Adding another dimension to a cell culture model for pulmonary arterial hypertension
Pulmonary arterial hypertension (PAH) is a rare—albeit deadly—disease that affects the arteries of the lung. In PAH, abnormal growth of cells of the vascular media—or the elastic wall—of the pulmonary arteries, called pulmonary arterial smooth muscle cells (PASMCs), results in thickening of the walls. This leads to the narrowing and/or obstruction of small pulmonary arteries, thus causing increased pulmonary vascular resistance and arterial pressure—ultimately leading to right heart failure. Over the years, various drugs have been approved for PAH treatment, but the survival of PAH patients three years after diagnosis still remains at approximately 60%, which is not ideal.
In a recent study published in Frontiers in Bioengineering and Biotechnology, researchers in Japan, including Professor Mitsunobu R. Kano and Dr. Aiko Ogawa, found a new way to tackle PAH. They reasoned that to find a solution for PAH, a detailed understanding of the processes involved in this disease is crucial. To this end, using three-dimensional (3-D) cell culture technology, they established a new model for PAH in vitro (in the laboratory). In this model, they successfully recapitulated the process central to the pathogenesis and progression of PAH. Dr. Ogawa of the National Hospital Organization Okayama Medical Center, who led the study, explains, "Given the importance of vascular medial thickening in the pathogenesis of PAH, novel therapeutics targeting this process might be beneficial in improving disease outcomes in PAH patients." Prof Mitsunobu R. Kano of Okayama University, who co-supervised the study, adds, "The lack of in vitro models that recapitulate vascular medial thickening led us to establish a new model to study this disease."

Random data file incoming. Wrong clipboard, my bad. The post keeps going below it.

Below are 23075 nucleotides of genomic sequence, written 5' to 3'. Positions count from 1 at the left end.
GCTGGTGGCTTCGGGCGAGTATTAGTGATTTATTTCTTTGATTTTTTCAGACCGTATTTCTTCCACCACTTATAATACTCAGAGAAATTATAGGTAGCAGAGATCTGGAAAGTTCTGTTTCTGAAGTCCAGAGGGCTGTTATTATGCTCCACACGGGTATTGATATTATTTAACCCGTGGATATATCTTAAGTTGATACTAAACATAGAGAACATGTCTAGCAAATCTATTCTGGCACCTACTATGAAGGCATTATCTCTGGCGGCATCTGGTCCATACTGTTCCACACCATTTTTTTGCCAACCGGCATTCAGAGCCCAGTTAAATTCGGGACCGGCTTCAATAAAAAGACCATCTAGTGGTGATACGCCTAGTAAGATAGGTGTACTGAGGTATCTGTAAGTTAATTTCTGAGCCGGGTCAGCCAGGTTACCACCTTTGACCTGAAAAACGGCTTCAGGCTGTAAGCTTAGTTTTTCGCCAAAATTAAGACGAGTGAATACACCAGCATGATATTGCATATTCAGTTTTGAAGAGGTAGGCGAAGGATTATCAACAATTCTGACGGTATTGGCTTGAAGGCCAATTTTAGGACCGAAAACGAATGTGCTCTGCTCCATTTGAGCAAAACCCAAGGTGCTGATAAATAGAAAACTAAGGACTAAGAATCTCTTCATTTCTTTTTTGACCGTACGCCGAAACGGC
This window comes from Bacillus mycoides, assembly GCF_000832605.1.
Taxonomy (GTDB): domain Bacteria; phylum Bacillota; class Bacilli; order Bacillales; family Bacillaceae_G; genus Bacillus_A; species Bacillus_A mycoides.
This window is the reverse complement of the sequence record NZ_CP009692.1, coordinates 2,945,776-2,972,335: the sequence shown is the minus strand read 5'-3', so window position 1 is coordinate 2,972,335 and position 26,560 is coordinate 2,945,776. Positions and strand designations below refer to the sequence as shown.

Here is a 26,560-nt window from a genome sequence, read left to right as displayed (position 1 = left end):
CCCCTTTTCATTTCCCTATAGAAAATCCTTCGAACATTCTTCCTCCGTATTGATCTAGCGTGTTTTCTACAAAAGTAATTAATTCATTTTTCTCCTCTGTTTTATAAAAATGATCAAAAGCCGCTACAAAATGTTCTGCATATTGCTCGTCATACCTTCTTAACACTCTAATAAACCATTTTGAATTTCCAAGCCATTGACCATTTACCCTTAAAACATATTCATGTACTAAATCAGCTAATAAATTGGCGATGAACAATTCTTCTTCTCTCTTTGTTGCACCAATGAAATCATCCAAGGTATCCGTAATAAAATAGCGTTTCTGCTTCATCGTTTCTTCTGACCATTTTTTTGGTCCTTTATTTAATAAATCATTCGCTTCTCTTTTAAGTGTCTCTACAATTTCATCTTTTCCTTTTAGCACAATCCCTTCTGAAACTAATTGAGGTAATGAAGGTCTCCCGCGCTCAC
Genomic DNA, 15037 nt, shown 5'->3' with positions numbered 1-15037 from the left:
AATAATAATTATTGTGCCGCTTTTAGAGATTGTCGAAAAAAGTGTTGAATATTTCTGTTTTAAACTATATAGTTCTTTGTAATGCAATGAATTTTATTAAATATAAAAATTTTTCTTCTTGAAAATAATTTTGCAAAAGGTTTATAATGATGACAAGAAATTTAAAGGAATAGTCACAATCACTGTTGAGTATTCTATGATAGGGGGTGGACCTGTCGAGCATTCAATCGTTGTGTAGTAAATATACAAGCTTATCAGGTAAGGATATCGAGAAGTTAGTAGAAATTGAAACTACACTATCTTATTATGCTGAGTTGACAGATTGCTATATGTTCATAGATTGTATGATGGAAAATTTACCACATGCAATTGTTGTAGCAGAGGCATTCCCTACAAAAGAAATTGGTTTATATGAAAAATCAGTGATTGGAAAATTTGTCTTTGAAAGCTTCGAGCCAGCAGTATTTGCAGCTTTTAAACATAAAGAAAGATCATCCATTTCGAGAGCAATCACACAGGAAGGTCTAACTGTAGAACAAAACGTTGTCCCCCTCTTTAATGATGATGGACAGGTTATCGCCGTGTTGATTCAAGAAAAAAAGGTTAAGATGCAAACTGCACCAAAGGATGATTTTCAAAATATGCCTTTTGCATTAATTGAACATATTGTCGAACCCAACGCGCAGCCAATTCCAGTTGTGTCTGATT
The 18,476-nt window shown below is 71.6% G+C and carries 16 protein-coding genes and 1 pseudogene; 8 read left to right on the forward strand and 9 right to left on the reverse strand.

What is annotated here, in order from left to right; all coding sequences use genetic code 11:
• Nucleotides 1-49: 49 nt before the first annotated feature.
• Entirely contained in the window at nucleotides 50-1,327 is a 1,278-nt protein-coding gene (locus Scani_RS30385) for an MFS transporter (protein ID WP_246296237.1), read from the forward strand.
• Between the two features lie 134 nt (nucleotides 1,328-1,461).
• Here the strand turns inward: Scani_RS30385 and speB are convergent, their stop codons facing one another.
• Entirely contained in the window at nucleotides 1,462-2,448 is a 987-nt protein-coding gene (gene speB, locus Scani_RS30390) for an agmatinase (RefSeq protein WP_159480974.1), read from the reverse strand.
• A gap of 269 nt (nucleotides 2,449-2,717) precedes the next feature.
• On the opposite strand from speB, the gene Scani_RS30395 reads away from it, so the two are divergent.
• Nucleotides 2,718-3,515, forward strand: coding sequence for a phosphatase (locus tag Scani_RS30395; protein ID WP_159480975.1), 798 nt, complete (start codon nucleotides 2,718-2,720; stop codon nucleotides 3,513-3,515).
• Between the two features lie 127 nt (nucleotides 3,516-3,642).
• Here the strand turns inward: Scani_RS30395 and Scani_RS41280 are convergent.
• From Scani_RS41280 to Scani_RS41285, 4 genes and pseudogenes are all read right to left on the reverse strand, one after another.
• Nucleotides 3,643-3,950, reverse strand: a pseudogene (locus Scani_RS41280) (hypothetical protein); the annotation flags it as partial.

The isolation and analysis of PASMCs from patients with PAH have provided important insights into PAH pathobiology. But, PASMCs are usually cultured on regular plastic dishes—that is, in two dimensions only. This precludes the modeling of vascular medial thickening, an inherently three-dimensional (or 3-D) process. Therefore, the scientists decided to take this method a step—rather a dimension—further. By applying a 3-D cell culture technique to the PASMCs, they succeeded in generating an in vitro model of the pulmonary arterial wall with a thickness comparable to that seen within the human body.
Over the last couple of decades, a key insight that has emerged regarding PAH pathobiology is that a soluble factor called platelet-derived growth factor (PDGF) induces the excessive proliferation of PASMCs. With the new in vitro 3-D model of the pulmonary arterial wall in hand, the team wondered: Could the process of vascular medial thickening be modeled, if PDGF was applied to the new model? When the scientists tested this theory experimentally, they indeed found it to be true. "We found that PDGF induced the proliferation of PASMCs and increased the thickness of the 3-D tissues," says Prof Kano.
The scientists didn't stop here: to see whether the model can be used to assess the ability of particular compounds to suppress vascular medial thickening, they went on to test the effects of various clinically used PAH drugs. They observed that treating the model with these drugs led to changes in the thickness of 3-D tissues, which were similar to the effects of the drugs on PASMC proliferation in the tissues. Therefore, the scientists realized that their model could not only provide an important tool in studying PAH but also help to test potential drug candidates for PAH treatment in the future.
Although there is still a long road ahead, the scientists are optimistic about their findings. Dr. Ogawa concludes, "We plan to use our new model to enhance our understanding of PAH. We also hope that this novel model can accelerate the research on PAH pathogenesis and pave the way for novel treatment strategies."